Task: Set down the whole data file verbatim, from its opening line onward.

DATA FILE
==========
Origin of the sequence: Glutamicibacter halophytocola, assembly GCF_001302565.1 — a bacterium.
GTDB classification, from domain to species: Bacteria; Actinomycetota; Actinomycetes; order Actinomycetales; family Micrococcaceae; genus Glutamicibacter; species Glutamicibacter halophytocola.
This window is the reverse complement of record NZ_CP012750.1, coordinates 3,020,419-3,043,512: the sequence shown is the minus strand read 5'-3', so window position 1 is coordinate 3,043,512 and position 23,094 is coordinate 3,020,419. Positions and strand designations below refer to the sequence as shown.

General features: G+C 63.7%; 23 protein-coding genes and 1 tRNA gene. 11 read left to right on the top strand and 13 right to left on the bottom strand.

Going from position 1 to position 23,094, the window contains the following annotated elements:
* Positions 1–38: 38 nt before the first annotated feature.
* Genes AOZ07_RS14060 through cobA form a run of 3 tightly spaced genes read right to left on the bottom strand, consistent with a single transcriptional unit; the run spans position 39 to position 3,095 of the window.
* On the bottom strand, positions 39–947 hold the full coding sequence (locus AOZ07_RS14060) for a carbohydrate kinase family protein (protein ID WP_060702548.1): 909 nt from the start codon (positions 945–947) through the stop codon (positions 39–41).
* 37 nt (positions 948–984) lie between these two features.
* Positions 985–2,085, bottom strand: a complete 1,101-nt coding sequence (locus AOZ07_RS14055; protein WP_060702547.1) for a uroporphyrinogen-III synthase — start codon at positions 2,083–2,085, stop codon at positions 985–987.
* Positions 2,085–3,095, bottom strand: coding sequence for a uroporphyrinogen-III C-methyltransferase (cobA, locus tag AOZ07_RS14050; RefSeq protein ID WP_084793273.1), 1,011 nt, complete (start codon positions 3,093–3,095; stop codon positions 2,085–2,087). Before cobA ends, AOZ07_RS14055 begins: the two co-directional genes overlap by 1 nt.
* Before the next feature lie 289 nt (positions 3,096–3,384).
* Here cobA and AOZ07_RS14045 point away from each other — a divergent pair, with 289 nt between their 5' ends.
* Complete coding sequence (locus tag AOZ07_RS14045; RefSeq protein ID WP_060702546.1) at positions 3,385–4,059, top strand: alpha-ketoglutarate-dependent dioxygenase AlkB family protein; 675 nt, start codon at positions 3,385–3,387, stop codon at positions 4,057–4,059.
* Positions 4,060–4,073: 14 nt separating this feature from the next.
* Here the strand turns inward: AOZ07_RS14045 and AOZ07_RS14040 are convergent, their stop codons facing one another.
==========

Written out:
Origin of the sequence: Glutamicibacter halophytocola, assembly GCF_001302565.1 — a bacterium.
GTDB classification, from domain to species: Bacteria; Actinomycetota; Actinomycetes; order Actinomycetales; family Micrococcaceae; genus Glutamicibacter; species Glutamicibacter halophytocola.
This window is the reverse complement of record NZ_CP012750.1, coordinates 3,020,419-3,043,512: the sequence shown is the minus strand read 5'-3', so window position 1 is coordinate 3,043,512 and position 23,094 is coordinate 3,020,419. Positions and strand designations below refer to the sequence as shown.

General features: G+C 63.7%; 23 protein-coding genes and 1 tRNA gene. 11 read left to right on the top strand and 13 right to left on the bottom strand.

Going from position 1 to position 23,094, the window contains the following annotated elements:
* Positions 1–38: 38 nt before the first annotated feature.
* Genes AOZ07_RS14060 through cobA form a run of 3 tightly spaced genes read right to left on the bottom strand, consistent with a single transcriptional unit; the run spans position 39 to position 3,095 of the window.
* On the bottom strand, positions 39–947 hold the full coding sequence (locus AOZ07_RS14060) for a carbohydrate kinase family protein (protein ID WP_060702548.1): 909 nt from the start codon (positions 945–947) through the stop codon (positions 39–41).
* 37 nt (positions 948–984) lie between these two features.
* Positions 985–2,085, bottom strand: a complete 1,101-nt coding sequence (locus AOZ07_RS14055; protein WP_060702547.1) for a uroporphyrinogen-III synthase — start codon at positions 2,083–2,085, stop codon at positions 985–987.
* Positions 2,085–3,095, bottom strand: coding sequence for a uroporphyrinogen-III C-methyltransferase (cobA, locus tag AOZ07_RS14050; RefSeq protein ID WP_084793273.1), 1,011 nt, complete (start codon positions 3,093–3,095; stop codon positions 2,085–2,087). Before cobA ends, AOZ07_RS14055 begins: the two co-directional genes overlap by 1 nt.
* Before the next feature lie 289 nt (positions 3,096–3,384).
* Here cobA and AOZ07_RS14045 point away from each other — a divergent pair, with 289 nt between their 5' ends.
* Complete coding sequence (locus tag AOZ07_RS14045; RefSeq protein ID WP_060702546.1) at positions 3,385–4,059, top strand: alpha-ketoglutarate-dependent dioxygenase AlkB family protein; 675 nt, start codon at positions 3,385–3,387, stop codon at positions 4,057–4,059.
* Positions 4,060–4,073: 14 nt separating this feature from the next.
* Here the strand turns inward: AOZ07_RS14045 and AOZ07_RS14040 are convergent, their stop codons facing one another.